'Do not launch attack from our soil'

Gulf Arabs distance themselves from American threats against Iran.

us marine 298.88 (photo credit: AP)
us marine 298.88
(photo credit: AP)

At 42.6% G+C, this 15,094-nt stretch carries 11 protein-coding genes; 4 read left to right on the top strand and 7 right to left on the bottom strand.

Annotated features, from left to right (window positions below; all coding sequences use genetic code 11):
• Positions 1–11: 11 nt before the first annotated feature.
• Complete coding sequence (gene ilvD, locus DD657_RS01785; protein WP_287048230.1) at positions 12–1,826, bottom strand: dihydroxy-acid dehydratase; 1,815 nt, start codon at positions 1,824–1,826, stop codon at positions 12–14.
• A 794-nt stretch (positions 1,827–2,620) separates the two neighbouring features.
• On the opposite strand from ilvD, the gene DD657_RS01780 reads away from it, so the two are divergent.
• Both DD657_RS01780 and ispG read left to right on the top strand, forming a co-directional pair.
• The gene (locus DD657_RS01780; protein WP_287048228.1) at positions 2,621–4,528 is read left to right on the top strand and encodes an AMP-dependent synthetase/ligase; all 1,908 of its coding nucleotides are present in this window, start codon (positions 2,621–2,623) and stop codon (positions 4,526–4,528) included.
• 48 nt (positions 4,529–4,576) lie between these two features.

The president of the United Arab Emirates forbade the US military from using bases in his country to attack or spy on Iran as mammoth US Navy maneuvers in the Gulf entered their second day. Sheik Khalifa bin Zayed Al Nahyan, who leads this key US ally, said Tuesday that the Emirates had assured Iran that it was not siding with Washington in its dispute over Teheran's nuclear program. Leaders of Arab nations around the Gulf have grown increasingly uneasy with the tough US stance toward Iran, believing any outbreak of war would bring Iranian retaliation on their own soil, which lies in easy reach of Iranian missiles. On Wednesday, the US Navy continued its largest show of force in the Gulf since the 2003 invasion of Iraq, with 15 ships, 125 aircraft and 13,000 sailors taking part in an exercise that veered within a few dozen miles of Iran's coast. The Emirates "refuses to use its territorial lands, air or waters for aggression against any other country, let alone a neighboring Muslim country with which we maintain historic and economic ties," Sheik Khalifa said in a statement carried on Emirates news agency WAM. "We have assured the brothers in Iran ... that we are not a party in its dispute with the United States, that we will not allow any force to use our territories for military, security and espionage activities against Iran," Sheik Khalifa said. The statement could prevent the US Air Force from flying intelligence missions over Iran with its squadron of U-2 and Global Hawk spy planes based at al-Dhafra Air Base near the Emirates capital Abu Dhabi. The US Air Force has not altered its air operations in response to Sheik Khalifa's statement, said Air Force Lt. Col. Mike Pierson, based in the neighboring Gulf state of Qatar. "Our air operations continue as before," Pierson said. He declined to say whether U-2s were flying missions over Iran, but said the US Air Force only operates in international airspace or over countries that have granted permission. The US Air Force also runs air-to-air refueling missions from the base and is engaged in training Emirates air force pilots on F-16 fighters recently purchased from the United States. Sheik Khalifa also asked Iran to "be flexible and realistic and to respect international demands" to halt uranium enrichment, while cautioning the United States to use diplomatic means, not military action to solve the dispute. Earlier this month, Qatari Foreign Minister Sheik Hamad bin Jassem Al Thani issued a similar message, saying Qatar wouldn't permit an attack on Iran to be launched from its soil. Qatar is home to the enormous al-Udeid air base, from where US Air Force Lt. Gen. Gary North commands all American air operations over the Mideast. The United States maintains nearly 40,000 troops on bases in allied Arab countries that face Iran across the Persian Gulf, including about 25,000 in Kuwait, 6,500 in Qatar, 3,000 in Bahrain, 1,300 in the United Arab Emirates and a few hundred in Oman and Saudi Arabia, according to figures from the Dubai-based Gulf Research Center. Iran has full diplomatic ties with the Emirates and most Gulf countries, with booming trade and tourism links. As a result, Gulf countries are doing their best to avoid being linked to any military confrontation between Iran and the US, said Mustafa Alani, a military analyst at the Gulf Research Center. The Gulf Cooperation Council, the loose alliance of six Gulf Arab states, has also called on its members not to offer any support to any US action on Iran, Alani said. "This kind of statement is timely now, to tell the US they don't want to be a part of it," Alani said. "The Gulf states don't want to be sandwiched in a conflict between the US and Iran. America won't ask their permission to attack. They're going to be the victims in this." In the tiny island kingdom of Bahrain, home to the US Navy's 5th Fleet, Lt. Cmdr. Charlie Brown said the US Gulf maneuvers were defensive in nature, aimed at keeping open the sea lanes that carry a two-fifths of the world's oil shipments. "We're not looking for any kind of confrontation with Iran," Brown said. "The purpose of the exercise is to ensure that no one miscalculates about our commitment to security and stability in the Gulf." For its part, Iran insisted the maneuvers were not even taking place. "American forces have not launched any maneuver in the recent days," Iran's joint armed forces headquarters said in a statement. "This has been part of the enemy's psychological operation."